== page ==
Even as the Iraqis are removing some of the concrete blast walls that divide Baghdad, authorities have quietly installed about 100 metal gates near a major Shiite shrine - a clear sign of ongoing security concerns as bombings continue.
Perforated gates have been put up in the past three weeks in the heavily policed Kazimiyah district along streets and alleyways leading to the shrine of Imam Mousa al-Kazim, a much revered eighth-century Shiite saint. Security cameras are also being installed at the gates of the double-domed complex.
The street gates were put up following back-to-back suicide bombings near the shrine on April 24, which killed 71 people. It was the deadliest attack in Iraq in more than a year.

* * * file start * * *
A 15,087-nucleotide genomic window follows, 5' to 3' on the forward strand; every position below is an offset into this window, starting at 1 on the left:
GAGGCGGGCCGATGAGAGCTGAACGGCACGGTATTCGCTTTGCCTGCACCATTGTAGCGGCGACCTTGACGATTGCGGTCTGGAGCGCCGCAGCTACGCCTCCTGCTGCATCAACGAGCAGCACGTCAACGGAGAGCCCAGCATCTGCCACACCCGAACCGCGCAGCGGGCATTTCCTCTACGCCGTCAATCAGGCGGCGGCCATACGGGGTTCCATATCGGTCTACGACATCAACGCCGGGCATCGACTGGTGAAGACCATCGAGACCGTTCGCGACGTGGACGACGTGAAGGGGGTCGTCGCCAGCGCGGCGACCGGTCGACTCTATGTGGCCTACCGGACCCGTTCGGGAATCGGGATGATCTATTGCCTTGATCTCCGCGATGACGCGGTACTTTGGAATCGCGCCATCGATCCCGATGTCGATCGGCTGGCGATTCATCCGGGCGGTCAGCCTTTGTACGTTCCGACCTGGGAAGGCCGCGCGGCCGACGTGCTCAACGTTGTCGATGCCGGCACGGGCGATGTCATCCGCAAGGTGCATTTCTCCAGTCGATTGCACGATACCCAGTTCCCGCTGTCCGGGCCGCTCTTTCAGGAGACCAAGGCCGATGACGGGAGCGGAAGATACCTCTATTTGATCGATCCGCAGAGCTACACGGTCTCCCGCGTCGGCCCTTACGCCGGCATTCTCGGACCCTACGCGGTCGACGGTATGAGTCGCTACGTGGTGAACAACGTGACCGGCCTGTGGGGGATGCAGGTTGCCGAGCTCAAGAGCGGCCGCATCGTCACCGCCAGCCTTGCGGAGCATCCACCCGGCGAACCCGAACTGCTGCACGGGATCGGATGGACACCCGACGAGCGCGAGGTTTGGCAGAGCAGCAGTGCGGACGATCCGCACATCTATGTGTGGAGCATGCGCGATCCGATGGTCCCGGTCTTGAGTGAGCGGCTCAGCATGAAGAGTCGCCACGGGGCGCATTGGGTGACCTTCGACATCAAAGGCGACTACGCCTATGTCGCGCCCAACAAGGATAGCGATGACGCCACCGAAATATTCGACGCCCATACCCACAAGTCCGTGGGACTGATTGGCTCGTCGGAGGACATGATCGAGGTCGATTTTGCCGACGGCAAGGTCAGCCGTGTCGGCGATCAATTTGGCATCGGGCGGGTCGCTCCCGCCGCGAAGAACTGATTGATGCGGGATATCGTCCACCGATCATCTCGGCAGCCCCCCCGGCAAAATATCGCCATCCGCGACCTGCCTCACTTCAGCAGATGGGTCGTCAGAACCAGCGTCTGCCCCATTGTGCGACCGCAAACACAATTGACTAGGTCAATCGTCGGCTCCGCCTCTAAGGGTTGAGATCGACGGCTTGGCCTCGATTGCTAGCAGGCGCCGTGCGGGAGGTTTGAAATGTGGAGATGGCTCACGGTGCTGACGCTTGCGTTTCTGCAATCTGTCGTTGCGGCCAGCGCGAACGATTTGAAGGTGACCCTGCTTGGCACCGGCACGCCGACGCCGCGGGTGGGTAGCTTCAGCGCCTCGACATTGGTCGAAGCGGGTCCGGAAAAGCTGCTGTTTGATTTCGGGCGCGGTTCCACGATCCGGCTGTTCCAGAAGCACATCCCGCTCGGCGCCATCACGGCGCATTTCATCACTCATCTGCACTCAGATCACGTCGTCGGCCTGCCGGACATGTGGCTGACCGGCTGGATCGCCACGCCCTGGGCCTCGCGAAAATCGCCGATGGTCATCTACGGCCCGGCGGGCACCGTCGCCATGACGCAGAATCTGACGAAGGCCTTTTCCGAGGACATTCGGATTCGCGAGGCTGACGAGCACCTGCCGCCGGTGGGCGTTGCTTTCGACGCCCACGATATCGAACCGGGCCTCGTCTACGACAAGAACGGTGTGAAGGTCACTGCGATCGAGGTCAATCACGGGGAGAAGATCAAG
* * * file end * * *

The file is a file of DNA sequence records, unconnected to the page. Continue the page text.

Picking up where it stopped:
Ironically, the new security measures were taken despite the dramatic reduction in violence across Iraq over the past two years.
They serve as a reminder that the Iraq conflict is not over and that extremists remain able to carry out morale-sapping, spectacular attacks against Shiite targets only weeks before U.S. combat troops are due to leave Baghdad and other cities to outlying garrisons.